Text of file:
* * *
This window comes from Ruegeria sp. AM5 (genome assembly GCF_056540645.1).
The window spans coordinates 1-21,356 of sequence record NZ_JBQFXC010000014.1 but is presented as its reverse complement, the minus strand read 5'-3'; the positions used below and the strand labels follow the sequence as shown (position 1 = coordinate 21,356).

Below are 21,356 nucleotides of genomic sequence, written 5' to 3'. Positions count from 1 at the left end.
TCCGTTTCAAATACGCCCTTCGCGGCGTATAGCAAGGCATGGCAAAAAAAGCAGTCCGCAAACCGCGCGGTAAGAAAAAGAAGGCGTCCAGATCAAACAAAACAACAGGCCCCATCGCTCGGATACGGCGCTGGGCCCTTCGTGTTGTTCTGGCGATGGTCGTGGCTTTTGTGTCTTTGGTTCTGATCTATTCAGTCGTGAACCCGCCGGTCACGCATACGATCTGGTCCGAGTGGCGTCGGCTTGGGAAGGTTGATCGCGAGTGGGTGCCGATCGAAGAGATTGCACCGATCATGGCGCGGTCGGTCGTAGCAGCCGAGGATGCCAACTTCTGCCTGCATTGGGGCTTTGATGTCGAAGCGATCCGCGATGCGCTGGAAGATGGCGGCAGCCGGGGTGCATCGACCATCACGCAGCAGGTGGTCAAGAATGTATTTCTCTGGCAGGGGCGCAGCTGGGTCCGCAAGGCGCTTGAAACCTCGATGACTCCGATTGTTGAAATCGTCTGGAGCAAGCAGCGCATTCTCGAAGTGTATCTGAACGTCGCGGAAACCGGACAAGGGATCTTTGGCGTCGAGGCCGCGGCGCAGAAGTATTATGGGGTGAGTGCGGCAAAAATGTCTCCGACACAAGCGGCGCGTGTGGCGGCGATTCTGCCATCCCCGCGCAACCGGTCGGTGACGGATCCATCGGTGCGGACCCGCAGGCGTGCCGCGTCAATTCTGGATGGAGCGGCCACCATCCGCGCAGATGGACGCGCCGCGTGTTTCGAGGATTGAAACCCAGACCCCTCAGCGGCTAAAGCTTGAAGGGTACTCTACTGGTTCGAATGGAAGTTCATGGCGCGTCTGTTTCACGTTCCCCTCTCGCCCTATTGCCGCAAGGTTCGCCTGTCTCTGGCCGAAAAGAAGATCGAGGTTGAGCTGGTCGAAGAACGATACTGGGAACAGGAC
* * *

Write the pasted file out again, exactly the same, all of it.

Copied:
This window comes from Ruegeria sp. AM5 (genome assembly GCF_056540645.1).
The window spans coordinates 1-21,356 of sequence record NZ_JBQFXC010000014.1 but is presented as its reverse complement, the minus strand read 5'-3'; the positions used below and the strand labels follow the sequence as shown (position 1 = coordinate 21,356).

Below are 21,356 nucleotides of genomic sequence, written 5' to 3'. Positions count from 1 at the left end.
TCCGTTTCAAATACGCCCTTCGCGGCGTATAGCAAGGCATGGCAAAAAAAGCAGTCCGCAAACCGCGCGGTAAGAAAAAGAAGGCGTCCAGATCAAACAAAACAACAGGCCCCATCGCTCGGATACGGCGCTGGGCCCTTCGTGTTGTTCTGGCGATGGTCGTGGCTTTTGTGTCTTTGGTTCTGATCTATTCAGTCGTGAACCCGCCGGTCACGCATACGATCTGGTCCGAGTGGCGTCGGCTTGGGAAGGTTGATCGCGAGTGGGTGCCGATCGAAGAGATTGCACCGATCATGGCGCGGTCGGTCGTAGCAGCCGAGGATGCCAACTTCTGCCTGCATTGGGGCTTTGATGTCGAAGCGATCCGCGATGCGCTGGAAGATGGCGGCAGCCGGGGTGCATCGACCATCACGCAGCAGGTGGTCAAGAATGTATTTCTCTGGCAGGGGCGCAGCTGGGTCCGCAAGGCGCTTGAAACCTCGATGACTCCGATTGTTGAAATCGTCTGGAGCAAGCAGCGCATTCTCGAAGTGTATCTGAACGTCGCGGAAACCGGACAAGGGATCTTTGGCGTCGAGGCCGCGGCGCAGAAGTATTATGGGGTGAGTGCGGCAAAAATGTCTCCGACACAAGCGGCGCGTGTGGCGGCGATTCTGCCATCCCCGCGCAACCGGTCGGTGACGGATCCATCGGTGCGGACCCGCAGGCGTGCCGCGTCAATTCTGGATGGAGCGGCCACCATCCGCGCAGATGGACGCGCCGCGTGTTTCGAGGATTGAAACCCAGACCCCTCAGCGGCTAAAGCTTGAAGGGTACTCTACTGGTTCGAATGGAAGTTCATGGCGCGTCTGTTTCACGTTCCCCTCTCGCCCTATTGCCGCAAGGTTCGCCTGTCTCTGGCCGAAAAGAAGATCGAGGTTGAGCTGGTCGAAGAACGATACTGGGAACAGGAC